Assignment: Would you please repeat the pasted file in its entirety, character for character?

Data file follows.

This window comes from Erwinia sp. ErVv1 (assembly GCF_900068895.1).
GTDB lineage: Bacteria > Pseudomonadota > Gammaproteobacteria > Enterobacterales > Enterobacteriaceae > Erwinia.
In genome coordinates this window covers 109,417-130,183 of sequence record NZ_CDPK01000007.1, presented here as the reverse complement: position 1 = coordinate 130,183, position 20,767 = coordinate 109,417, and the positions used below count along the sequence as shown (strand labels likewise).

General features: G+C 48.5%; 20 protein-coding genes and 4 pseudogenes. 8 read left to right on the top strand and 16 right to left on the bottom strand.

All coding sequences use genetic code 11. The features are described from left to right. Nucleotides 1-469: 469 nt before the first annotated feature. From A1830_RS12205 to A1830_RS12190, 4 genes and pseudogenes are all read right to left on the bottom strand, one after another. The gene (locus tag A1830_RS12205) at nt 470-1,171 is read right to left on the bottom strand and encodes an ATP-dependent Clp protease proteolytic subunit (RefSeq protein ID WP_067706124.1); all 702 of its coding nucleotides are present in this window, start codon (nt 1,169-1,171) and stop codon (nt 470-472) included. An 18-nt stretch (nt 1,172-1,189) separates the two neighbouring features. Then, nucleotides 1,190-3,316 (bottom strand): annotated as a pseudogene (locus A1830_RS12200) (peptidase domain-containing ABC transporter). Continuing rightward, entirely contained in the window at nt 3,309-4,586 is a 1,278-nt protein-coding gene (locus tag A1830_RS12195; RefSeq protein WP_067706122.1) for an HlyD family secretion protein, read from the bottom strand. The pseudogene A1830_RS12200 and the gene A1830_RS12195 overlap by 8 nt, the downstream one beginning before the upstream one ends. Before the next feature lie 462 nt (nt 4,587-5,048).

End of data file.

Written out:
This window comes from Erwinia sp. ErVv1 (assembly GCF_900068895.1).
GTDB lineage: Bacteria > Pseudomonadota > Gammaproteobacteria > Enterobacterales > Enterobacteriaceae > Erwinia.
In genome coordinates this window covers 109,417-130,183 of sequence record NZ_CDPK01000007.1, presented here as the reverse complement: position 1 = coordinate 130,183, position 20,767 = coordinate 109,417, and the positions used below count along the sequence as shown (strand labels likewise).

General features: G+C 48.5%; 20 protein-coding genes and 4 pseudogenes. 8 read left to right on the top strand and 16 right to left on the bottom strand.

All coding sequences use genetic code 11. The features are described from left to right. Nucleotides 1-469: 469 nt before the first annotated feature. From A1830_RS12205 to A1830_RS12190, 4 genes and pseudogenes are all read right to left on the bottom strand, one after another. The gene (locus tag A1830_RS12205) at nt 470-1,171 is read right to left on the bottom strand and encodes an ATP-dependent Clp protease proteolytic subunit (RefSeq protein ID WP_067706124.1); all 702 of its coding nucleotides are present in this window, start codon (nt 1,169-1,171) and stop codon (nt 470-472) included. An 18-nt stretch (nt 1,172-1,189) separates the two neighbouring features. Then, nucleotides 1,190-3,316 (bottom strand): annotated as a pseudogene (locus A1830_RS12200) (peptidase domain-containing ABC transporter). Continuing rightward, entirely contained in the window at nt 3,309-4,586 is a 1,278-nt protein-coding gene (locus tag A1830_RS12195; RefSeq protein WP_067706122.1) for an HlyD family secretion protein, read from the bottom strand. The pseudogene A1830_RS12200 and the gene A1830_RS12195 overlap by 8 nt, the downstream one beginning before the upstream one ends. Before the next feature lie 462 nt (nt 4,587-5,048).